United States v. Continental Can Co.

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United States v. Continental Can Co.
Seal of the United States Supreme Court.svg
Argued April 28, 1964
Decided June 22, 1964
Full case name United States v. Continental Can Co., et al.
Citations 378 U.S. 441 (more)
84 S. Ct. 1738; 12 L. Ed. 2d 953; 1964 U.S. LEXIS 2224; 1964 Trade Cas. (CCH) P71,146
Prior history Motion to dismiss granted, 217 F. Supp. 761 (S.D.N.Y. 1963)
Holding
Section 7 of the Clayton Act, which prohibits a corporation from acquiring another company when it results in a substantial reduction in competition, applies to competition between different industries for the same end user market. Southern District of New York reversed and remanded.
Court membership
Case opinions
Majority White, joined by Warren, Black, Douglas, Clark, Brennan, Goldberg
Concurrence Goldberg
Dissent Harlan, joined by Stewart
Laws applied
15 U.S.C. § 18 (Clayton Act § 7)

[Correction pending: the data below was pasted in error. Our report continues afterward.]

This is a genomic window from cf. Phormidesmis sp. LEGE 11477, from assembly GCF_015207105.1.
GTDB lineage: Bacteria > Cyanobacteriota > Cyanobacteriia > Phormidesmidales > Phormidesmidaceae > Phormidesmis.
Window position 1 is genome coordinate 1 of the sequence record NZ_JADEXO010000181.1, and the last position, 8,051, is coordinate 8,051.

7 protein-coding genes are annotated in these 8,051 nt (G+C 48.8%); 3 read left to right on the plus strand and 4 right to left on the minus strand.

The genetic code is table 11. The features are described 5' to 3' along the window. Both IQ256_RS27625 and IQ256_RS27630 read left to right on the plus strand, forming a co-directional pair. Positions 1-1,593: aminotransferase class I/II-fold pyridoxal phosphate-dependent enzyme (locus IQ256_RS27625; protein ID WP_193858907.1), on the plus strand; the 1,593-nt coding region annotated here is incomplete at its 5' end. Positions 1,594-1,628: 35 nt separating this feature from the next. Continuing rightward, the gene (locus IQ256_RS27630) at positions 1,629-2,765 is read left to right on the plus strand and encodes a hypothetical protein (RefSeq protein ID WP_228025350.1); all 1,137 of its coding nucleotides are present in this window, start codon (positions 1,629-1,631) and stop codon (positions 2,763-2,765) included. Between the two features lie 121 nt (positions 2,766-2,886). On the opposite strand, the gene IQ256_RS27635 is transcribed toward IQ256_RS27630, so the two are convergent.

United States v. Continental Can Co., 378 U.S. 441 (1964), was a U.S. Supreme Court case which addressed antitrust issues. One issue it addressed was how should a market segment be defined for purposes of reviewing a merger of companies which manufacture different but related products.

Facts[edit]

In 1956, Continental Can Company, the second largest producer of metal containers in the U.S., acquired the Hazel-Atlas Glass Company, the third largest producer of glass containers.

The government sought Continental Can's divestiture of the assets of Hazel-Atlas, arguing that the merger was a violation of Section 7 of the Clayton Antitrust Act. The government claimed ten product markets existed, including the can industry, the glass container industry, and various lines of commerce defined by the end use of the containers.

Judgment[edit]

The United States District Court for the Southern District of New York found three product markets: metal containers, glass containers, and beer containers. The district court dismissed the case, holding that the government had failed to prove reasonable probability of lessening competition in the markets it had identified.

Supreme Court[edit]

See also[edit]

External links[edit]

  • Text of United States v. Continental Can Co., 378 U.S. 441 (1964) is available from:  Findlaw  Justia